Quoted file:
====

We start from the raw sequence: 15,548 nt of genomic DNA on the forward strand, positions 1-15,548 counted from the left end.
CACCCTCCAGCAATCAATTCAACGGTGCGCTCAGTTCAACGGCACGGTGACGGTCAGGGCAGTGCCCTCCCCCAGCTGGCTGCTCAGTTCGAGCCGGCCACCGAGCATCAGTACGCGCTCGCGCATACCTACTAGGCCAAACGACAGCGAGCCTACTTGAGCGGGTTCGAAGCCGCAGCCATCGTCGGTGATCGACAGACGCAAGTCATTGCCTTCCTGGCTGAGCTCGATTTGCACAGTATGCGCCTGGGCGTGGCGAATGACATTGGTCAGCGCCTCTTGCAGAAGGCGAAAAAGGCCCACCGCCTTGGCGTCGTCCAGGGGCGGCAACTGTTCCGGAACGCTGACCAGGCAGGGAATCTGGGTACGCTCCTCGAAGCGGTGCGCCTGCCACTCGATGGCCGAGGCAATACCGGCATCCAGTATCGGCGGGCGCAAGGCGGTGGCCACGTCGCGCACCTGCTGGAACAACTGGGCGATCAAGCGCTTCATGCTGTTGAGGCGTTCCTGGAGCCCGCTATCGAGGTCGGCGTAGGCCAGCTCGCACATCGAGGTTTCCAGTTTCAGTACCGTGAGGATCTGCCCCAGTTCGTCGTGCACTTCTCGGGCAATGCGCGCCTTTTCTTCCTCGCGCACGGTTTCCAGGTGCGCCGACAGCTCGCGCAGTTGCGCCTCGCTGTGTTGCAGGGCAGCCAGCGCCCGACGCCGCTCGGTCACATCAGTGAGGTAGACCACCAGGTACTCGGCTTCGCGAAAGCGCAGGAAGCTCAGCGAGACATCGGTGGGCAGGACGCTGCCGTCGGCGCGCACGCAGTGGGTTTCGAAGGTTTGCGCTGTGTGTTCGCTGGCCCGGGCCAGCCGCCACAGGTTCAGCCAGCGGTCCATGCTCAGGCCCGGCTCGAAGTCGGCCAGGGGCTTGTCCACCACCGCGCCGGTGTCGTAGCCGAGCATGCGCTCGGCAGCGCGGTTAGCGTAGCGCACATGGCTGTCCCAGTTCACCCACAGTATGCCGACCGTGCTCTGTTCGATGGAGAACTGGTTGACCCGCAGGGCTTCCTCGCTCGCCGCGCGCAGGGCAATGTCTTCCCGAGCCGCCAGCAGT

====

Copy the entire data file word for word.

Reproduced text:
We start from the raw sequence: 15,548 nt of genomic DNA on the forward strand, positions 1-15,548 counted from the left end.
CACCCTCCAGCAATCAATTCAACGGTGCGCTCAGTTCAACGGCACGGTGACGGTCAGGGCAGTGCCCTCCCCCAGCTGGCTGCTCAGTTCGAGCCGGCCACCGAGCATCAGTACGCGCTCGCGCATACCTACTAGGCCAAACGACAGCGAGCCTACTTGAGCGGGTTCGAAGCCGCAGCCATCGTCGGTGATCGACAGACGCAAGTCATTGCCTTCCTGGCTGAGCTCGATTTGCACAGTATGCGCCTGGGCGTGGCGAATGACATTGGTCAGCGCCTCTTGCAGAAGGCGAAAAAGGCCCACCGCCTTGGCGTCGTCCAGGGGCGGCAACTGTTCCGGAACGCTGACCAGGCAGGGAATCTGGGTACGCTCCTCGAAGCGGTGCGCCTGCCACTCGATGGCCGAGGCAATACCGGCATCCAGTATCGGCGGGCGCAAGGCGGTGGCCACGTCGCGCACCTGCTGGAACAACTGGGCGATCAAGCGCTTCATGCTGTTGAGGCGTTCCTGGAGCCCGCTATCGAGGTCGGCGTAGGCCAGCTCGCACATCGAGGTTTCCAGTTTCAGTACCGTGAGGATCTGCCCCAGTTCGTCGTGCACTTCTCGGGCAATGCGCGCCTTTTCTTCCTCGCGCACGGTTTCCAGGTGCGCCGACAGCTCGCGCAGTTGCGCCTCGCTGTGTTGCAGGGCAGCCAGCGCCCGACGCCGCTCGGTCACATCAGTGAGGTAGACCACCAGGTACTCGGCTTCGCGAAAGCGCAGGAAGCTCAGCGAGACATCGGTGGGCAGGACGCTGCCGTCGGCGCGCACGCAGTGGGTTTCGAAGGTTTGCGCTGTGTGTTCGCTGGCCCGGGCCAGCCGCCACAGGTTCAGCCAGCGGTCCATGCTCAGGCCCGGCTCGAAGTCGGCCAGGGGCTTGTCCACCACCGCGCCGGTGTCGTAGCCGAGCATGCGCTCGGCAGCGCGGTTAGCGTAGCGCACATGGCTGTCCCAGTTCACCCACAGTATGCCGACCGTGCTCTGTTCGATGGAGAACTGGTTGACCCGCAGGGCTTCCTCGCTCGCCGCGCGCAGGGCAATGTCTTCCCGAGCCGCCAGCAGT